Operational test personnel from the Air National Guard Air Force Reserve Command Test Center, a tenant unit on Davis-Monthan Air Force Base, Ariz., conducted a ground test on a new visual display system for the A-10C Thunderbolt II, April 14, 2021.
The LITENING Digital Port Plug-n-Play III+ allows the pilot to see a high-definition picture of multiple targeting pod sensors simultaneously on a tablet inside the A-10.
“The A-10 has used the LITENING targeting pod for about 20 years using a standard definition video feed that shows one sensor at a time,” said Lt. Col. Jason Case, AATC A-10 pilot. “We were ground testing an HD video wireless data stream from the targeting pod to the tablet in the cockpit.”
The AATC is the only Air Reserve Component Operational Test Organization that tests new capabilities for Air Force aircraft. Though they do not fall under the 355th Wing’s command, they often play a crucial role in implementing modernization efforts on both the reserve component and active duty aircraft on Davis-Monthan and Air Force wide.
“This new technology would allow the pilot to not only see the video in higher definition, but would also allow them to watch up to three different sensors at the same time,” Case said. “We are also testing the pivot suction cup bracket and Samsung Active 2 Case. Pivot’s bracket and case will allow the pilot to mount the tablet in a location that will decrease work load and increase situational awareness.”
For now the PnP3+ is a temporary answer to the requirement to display HD targeting pod video inside the A-10’s cockpit.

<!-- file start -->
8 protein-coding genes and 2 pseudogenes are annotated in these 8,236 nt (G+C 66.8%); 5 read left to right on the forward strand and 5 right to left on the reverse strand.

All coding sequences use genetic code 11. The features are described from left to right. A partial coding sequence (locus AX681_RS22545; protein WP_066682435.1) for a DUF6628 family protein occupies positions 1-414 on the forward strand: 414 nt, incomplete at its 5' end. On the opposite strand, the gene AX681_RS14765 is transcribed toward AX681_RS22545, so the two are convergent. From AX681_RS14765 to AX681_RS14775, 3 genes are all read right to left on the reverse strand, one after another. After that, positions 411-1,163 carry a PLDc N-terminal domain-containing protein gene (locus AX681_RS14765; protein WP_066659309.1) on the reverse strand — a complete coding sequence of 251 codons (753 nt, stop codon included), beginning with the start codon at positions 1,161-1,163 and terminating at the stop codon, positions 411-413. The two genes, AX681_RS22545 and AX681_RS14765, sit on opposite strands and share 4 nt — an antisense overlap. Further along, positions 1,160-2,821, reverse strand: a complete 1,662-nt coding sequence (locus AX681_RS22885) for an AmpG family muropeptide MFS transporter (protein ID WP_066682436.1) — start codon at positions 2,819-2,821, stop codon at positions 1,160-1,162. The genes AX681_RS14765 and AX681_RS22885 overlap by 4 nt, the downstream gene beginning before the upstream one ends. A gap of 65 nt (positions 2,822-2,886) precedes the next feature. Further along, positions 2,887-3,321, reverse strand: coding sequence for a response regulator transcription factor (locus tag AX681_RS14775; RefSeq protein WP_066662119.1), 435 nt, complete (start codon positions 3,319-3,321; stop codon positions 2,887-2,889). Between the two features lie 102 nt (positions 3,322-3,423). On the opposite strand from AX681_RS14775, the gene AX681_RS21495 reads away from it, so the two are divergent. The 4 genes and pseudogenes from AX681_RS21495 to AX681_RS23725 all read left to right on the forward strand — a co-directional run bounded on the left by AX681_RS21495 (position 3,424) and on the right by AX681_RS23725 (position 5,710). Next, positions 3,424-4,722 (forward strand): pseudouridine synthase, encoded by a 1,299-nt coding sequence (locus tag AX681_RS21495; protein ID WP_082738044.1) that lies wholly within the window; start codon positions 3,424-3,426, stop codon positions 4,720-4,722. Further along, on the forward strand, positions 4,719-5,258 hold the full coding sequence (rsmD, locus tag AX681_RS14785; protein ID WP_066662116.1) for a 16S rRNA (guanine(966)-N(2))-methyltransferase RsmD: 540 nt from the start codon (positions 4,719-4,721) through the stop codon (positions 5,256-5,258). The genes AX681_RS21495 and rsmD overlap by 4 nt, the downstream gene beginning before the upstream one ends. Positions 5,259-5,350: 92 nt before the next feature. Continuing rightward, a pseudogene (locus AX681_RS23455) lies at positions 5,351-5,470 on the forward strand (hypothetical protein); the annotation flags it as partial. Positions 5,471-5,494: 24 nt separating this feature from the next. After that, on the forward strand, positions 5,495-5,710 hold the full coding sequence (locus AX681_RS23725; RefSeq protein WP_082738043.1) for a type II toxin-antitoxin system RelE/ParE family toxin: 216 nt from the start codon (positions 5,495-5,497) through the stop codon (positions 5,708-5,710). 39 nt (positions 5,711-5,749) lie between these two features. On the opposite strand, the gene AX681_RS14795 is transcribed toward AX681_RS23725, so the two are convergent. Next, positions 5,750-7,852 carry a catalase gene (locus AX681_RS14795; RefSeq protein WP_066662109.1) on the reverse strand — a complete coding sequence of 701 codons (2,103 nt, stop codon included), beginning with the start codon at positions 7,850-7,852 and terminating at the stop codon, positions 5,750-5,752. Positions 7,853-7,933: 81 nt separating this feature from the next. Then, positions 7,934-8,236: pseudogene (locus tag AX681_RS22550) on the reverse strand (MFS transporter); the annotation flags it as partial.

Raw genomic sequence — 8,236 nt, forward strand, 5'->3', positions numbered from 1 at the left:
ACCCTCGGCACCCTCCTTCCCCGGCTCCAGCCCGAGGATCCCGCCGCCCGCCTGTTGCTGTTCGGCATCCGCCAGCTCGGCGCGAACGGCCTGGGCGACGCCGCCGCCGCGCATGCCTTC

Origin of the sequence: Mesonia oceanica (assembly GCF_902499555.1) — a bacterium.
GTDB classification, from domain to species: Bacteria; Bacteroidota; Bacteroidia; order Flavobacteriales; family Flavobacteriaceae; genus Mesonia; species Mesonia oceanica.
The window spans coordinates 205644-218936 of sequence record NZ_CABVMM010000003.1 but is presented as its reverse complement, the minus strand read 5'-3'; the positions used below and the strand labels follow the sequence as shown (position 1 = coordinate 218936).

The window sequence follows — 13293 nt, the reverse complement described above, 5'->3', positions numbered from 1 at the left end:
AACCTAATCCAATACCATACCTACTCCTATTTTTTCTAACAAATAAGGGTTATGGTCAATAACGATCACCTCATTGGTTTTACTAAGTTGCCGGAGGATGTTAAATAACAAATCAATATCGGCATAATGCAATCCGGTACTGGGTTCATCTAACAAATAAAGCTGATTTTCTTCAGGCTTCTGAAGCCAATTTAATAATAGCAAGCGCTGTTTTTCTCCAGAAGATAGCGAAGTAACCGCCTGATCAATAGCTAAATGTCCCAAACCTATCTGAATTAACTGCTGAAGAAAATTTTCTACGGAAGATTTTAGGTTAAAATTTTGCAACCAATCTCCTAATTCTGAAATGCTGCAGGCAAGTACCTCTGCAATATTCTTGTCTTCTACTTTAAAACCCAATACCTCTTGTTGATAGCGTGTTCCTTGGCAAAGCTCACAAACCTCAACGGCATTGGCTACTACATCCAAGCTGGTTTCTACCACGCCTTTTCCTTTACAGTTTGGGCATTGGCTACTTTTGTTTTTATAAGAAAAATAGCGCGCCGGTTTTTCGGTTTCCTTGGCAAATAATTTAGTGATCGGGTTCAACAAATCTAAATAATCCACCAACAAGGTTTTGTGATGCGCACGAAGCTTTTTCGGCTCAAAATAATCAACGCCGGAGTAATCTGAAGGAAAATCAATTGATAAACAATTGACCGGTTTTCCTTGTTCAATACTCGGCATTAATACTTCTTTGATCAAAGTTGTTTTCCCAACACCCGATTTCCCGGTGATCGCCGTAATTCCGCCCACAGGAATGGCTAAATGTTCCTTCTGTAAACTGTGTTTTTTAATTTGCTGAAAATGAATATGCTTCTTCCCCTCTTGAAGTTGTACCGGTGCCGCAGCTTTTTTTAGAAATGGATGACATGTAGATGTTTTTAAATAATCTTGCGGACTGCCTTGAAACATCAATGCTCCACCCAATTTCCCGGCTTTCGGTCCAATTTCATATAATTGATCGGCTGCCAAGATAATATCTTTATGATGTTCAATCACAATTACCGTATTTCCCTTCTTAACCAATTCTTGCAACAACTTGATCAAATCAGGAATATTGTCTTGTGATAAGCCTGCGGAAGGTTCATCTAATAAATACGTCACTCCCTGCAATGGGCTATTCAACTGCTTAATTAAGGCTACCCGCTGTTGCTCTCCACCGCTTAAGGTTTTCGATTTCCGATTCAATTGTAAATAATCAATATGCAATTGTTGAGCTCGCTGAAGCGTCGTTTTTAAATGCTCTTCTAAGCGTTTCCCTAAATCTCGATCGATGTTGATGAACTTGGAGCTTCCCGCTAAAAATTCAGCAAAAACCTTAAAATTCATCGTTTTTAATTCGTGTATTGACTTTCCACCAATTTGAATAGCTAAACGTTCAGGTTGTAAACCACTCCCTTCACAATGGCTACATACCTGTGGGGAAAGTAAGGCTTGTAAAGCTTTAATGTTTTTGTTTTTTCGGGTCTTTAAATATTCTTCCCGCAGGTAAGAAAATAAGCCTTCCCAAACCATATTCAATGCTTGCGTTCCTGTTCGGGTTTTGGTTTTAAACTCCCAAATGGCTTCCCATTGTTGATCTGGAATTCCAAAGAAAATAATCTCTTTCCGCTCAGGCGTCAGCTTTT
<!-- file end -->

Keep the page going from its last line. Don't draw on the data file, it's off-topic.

“Units will get these LITENING pods and tablets as they prepare to deploy and then would have them during their deployment,” Case said. “This is a short term solution while waiting for the A-10’s new High Resolution Display System.”
Total force partnerships like these allow AATC and Davis-Monthan to accomplish various mission sets with ease. The interoperability of guard, reserve and active duty forces enables the Air Force to remain unmatched in its response to warfighter requirements, and allows new, innovative support to the aircraft the total force employs.
“We really appreciate the support of both the 355th Wing and 924th Fighter Group,” Case said. “Without the help of these organizations, AATC would not be able to perform our mission.”
The ever-changing global climate of conflict requires the Air Force to adapt and deploy ready, lethal forces anywhere in the world at a moment’s notice. The 355th Wing remains on the leading edge of this charge by providing its units an environment to continue their efforts in improving a more lethal force.